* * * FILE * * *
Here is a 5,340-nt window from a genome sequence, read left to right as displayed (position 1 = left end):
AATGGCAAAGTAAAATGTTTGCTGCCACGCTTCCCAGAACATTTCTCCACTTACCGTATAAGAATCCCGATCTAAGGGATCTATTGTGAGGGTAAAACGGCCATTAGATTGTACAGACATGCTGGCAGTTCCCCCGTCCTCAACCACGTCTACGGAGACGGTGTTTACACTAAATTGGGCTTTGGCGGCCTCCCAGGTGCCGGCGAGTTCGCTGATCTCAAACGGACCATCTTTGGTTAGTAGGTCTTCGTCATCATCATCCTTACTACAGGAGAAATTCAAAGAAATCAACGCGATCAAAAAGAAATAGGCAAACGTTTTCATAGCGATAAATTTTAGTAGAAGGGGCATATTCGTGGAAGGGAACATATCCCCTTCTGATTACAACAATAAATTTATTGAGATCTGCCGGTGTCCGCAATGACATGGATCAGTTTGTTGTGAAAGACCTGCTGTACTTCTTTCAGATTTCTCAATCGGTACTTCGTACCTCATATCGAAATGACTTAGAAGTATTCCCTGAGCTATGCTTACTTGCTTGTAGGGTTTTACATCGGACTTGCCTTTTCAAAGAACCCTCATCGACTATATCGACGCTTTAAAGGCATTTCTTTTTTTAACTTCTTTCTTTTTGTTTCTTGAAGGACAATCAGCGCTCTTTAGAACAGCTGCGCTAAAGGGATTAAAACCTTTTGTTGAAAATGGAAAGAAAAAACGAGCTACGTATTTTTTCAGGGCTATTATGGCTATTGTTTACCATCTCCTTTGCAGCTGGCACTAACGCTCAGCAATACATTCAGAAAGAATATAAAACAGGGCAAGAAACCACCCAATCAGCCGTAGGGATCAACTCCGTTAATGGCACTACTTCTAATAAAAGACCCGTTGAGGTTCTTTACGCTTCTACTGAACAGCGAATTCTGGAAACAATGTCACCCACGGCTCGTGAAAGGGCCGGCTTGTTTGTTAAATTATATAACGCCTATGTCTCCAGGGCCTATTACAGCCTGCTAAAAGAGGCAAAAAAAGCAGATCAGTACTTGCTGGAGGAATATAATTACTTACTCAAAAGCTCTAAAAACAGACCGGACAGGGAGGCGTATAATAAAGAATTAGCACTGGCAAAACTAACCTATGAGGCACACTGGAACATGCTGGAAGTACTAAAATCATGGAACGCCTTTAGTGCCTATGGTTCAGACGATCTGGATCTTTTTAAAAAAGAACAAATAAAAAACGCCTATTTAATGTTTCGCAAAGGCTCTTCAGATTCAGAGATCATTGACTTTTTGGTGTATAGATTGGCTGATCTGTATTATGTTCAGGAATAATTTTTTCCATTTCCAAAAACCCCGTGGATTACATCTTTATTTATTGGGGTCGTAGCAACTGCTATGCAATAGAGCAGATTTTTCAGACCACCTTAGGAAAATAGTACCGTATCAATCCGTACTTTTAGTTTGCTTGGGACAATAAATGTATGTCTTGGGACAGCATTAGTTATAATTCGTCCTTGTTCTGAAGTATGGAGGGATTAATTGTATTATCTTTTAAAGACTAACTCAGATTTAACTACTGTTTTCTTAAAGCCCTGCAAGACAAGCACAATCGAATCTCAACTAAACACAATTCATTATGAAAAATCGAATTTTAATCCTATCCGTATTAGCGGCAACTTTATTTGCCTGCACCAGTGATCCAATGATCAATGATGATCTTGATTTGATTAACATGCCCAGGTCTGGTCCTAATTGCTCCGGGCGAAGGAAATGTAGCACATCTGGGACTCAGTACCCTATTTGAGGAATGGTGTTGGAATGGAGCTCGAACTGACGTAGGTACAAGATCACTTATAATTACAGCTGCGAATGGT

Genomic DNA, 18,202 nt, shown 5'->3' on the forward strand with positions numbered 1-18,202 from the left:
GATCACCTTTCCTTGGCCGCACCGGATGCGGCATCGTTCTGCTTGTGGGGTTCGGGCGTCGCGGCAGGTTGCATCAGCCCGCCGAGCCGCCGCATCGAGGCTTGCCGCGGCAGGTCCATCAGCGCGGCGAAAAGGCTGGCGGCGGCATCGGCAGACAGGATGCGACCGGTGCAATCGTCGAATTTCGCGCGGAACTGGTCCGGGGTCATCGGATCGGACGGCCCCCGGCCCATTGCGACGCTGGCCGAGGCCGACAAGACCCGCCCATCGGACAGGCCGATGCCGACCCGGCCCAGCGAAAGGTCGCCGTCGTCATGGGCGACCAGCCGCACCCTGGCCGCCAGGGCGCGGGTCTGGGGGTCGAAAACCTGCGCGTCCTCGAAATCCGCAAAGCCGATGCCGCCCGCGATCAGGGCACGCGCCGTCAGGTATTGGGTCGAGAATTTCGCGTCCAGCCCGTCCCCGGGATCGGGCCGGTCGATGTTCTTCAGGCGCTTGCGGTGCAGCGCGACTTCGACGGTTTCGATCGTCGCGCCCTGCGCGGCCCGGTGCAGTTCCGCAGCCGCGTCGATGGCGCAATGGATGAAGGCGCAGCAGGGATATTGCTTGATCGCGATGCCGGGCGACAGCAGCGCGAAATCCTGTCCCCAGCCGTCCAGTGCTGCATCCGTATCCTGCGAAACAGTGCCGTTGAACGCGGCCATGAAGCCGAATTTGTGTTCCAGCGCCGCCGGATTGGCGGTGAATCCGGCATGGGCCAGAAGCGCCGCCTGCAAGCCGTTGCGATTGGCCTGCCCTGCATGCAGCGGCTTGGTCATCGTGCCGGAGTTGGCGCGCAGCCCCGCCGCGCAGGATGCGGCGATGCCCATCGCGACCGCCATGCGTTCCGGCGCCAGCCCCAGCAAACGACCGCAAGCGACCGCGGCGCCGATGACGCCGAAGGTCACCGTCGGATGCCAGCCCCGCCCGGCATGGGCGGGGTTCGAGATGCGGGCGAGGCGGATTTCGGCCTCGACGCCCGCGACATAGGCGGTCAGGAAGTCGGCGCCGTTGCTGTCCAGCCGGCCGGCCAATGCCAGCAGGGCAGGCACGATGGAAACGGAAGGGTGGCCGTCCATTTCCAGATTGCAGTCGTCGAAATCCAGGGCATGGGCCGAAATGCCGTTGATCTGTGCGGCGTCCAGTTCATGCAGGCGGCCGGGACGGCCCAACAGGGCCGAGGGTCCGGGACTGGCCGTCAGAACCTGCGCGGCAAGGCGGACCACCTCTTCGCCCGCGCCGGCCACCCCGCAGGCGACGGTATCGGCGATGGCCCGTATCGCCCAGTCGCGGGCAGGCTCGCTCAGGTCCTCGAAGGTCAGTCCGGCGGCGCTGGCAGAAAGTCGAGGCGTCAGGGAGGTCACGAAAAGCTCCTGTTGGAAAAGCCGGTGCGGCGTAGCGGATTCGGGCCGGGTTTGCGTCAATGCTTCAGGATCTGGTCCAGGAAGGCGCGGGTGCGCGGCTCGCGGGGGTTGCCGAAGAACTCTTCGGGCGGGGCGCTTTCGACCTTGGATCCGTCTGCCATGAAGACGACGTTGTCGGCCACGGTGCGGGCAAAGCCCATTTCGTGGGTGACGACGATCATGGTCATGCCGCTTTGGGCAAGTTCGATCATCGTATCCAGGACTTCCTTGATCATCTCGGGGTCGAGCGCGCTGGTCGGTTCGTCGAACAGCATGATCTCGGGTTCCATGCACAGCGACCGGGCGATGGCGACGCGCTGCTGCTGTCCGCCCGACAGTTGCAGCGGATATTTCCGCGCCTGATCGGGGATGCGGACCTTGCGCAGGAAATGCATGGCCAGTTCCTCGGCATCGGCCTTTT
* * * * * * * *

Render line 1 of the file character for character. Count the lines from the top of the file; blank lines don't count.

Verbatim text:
Here is a 5,340-nt window from a genome sequence, read left to right as displayed (position 1 = left end):